whether the doctrine of equivalents should be applied. However, in that same opinion the judge noted that the application of the doctrine is the exception not the rule, especially in light of the policy of encouraging the public to rely on the stated claims of a patent. Id. at 774. In our prior opinion of July 30, 1993, this court noted the doctrine was the exception not the rule, and declined to apply the doctrine (see July 30, 1993 order at page 10). This court does not see any reason to depart from its prior decision. The new information provided by the plaintiff mainly goes to how the doctrine would apply not whether it should apply.
Plaintiff argues the doctrine of equivalents should be applied to the entire structure of the system, focusing on the terms "customer" and "audio visual" device. This court fairly exhaustively addressed these two terms in its July 30, 1993 decision, and sees no new reason to change or reevaluate them here. (See July 30, 1993 opinion pages 12-14). plaintiff also outlines how under the doctrine of equivalents the claimed inventions and the SABREvision device are equivalent as to their electromechanical means of accepting payment, and their self-contained and transportable descriptions. These two elements were also previously discussed in our July 30, 1993 opinion at pages 5 and 9. Again, the court sees no reason to deviate from our previous assessment of these two elements.
Defendant counters that the "new" evidence provided by plaintiff consists of two experts' opinions that were previously provided and considered by the court in the July 30, 1993 order.
Regarding the application of the doctrine of equivalents, defendants argue that this court already held no equitable facts existed to apply the doctrine here. Defendants note no equitable reasons now exist to apply the doctrine, especially in light of this late motion, and the information was previously available to plaintiff. Defendant also argues that plaintiff raises no genuine issue regarding the applicability of prosecution history estoppel.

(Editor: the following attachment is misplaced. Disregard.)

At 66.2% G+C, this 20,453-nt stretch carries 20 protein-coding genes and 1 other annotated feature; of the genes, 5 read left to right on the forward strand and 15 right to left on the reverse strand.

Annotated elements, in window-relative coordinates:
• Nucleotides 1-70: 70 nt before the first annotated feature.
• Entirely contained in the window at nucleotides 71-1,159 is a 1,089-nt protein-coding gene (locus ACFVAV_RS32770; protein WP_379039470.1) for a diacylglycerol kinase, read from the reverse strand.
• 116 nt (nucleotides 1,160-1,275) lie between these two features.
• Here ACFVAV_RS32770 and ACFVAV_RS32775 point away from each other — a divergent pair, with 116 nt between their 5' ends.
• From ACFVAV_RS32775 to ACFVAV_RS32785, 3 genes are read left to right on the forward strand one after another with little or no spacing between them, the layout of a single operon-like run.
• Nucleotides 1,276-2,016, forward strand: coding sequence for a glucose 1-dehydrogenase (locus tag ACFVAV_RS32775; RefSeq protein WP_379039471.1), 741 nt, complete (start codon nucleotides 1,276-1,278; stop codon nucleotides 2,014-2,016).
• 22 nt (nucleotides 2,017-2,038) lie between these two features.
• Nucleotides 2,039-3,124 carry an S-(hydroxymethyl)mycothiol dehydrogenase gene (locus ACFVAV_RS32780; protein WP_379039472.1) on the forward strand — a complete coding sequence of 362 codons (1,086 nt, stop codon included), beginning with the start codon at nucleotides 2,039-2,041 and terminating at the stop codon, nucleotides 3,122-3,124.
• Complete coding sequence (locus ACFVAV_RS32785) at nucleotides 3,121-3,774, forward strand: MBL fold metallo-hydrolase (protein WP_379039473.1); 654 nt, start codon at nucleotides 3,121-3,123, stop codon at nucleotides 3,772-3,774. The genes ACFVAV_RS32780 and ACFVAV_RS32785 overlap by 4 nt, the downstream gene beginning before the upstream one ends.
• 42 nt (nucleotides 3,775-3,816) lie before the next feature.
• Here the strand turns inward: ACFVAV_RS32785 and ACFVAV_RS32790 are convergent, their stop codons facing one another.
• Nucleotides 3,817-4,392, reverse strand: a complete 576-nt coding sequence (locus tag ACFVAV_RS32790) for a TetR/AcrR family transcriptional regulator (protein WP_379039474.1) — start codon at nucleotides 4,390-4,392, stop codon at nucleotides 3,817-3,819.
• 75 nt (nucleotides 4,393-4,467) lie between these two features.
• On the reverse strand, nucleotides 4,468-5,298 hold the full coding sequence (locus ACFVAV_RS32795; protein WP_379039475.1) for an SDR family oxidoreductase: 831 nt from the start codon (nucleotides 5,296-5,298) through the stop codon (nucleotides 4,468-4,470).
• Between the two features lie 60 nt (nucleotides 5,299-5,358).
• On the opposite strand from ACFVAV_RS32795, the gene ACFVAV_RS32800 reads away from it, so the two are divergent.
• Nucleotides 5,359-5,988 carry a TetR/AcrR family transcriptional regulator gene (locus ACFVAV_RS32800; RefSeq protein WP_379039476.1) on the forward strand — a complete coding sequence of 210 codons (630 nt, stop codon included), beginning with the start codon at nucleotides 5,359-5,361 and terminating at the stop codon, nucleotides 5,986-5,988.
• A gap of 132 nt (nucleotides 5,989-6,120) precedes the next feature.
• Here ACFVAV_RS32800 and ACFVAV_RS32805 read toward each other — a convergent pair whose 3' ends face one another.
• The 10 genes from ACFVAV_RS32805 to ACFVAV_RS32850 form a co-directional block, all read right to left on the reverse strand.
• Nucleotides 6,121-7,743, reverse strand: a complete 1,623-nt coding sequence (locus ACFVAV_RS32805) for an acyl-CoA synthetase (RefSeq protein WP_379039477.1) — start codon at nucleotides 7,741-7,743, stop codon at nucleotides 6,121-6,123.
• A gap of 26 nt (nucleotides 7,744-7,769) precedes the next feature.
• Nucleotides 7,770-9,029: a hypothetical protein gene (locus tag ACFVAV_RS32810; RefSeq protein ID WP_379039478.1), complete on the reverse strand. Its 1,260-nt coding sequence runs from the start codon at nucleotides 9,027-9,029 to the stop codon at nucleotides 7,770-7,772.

Finally, defendant argues this motion is frivolous, objectively baseless and the other side should be sanctioned and pay for defendant's attorney fees for their response.
Plaintiff in his reply states that because the patents have been cited so many times they are "pioneering devices" and this weighs in favor of applying the doctrine of equivalents. Plaintiff states a new patent (the "CIP" patent) was allowed by the patent office and is being issued to Lockwood; this CIP is a continuation-in-part of the '359 patent and has five claims. Plaintiff asserts this new patent does not mention the terms "customer" and "audio-visual" as addressed in this court's prior decision; therefore, these terms are insignificant and unnecessary to the patentability of the invention. Plaintiff also states this new CIP patent was found by the Patent and Trademark Office to be patentable over pertinent prior art cited by defendants. Plaintiff then goes on to discuss the application of the doctrine of equivalents as it pertains to a "hypothetical patent claim." Again, this court notes that the above argument fails to address the issue of whether the doctrine of equivalents should be applied in this case.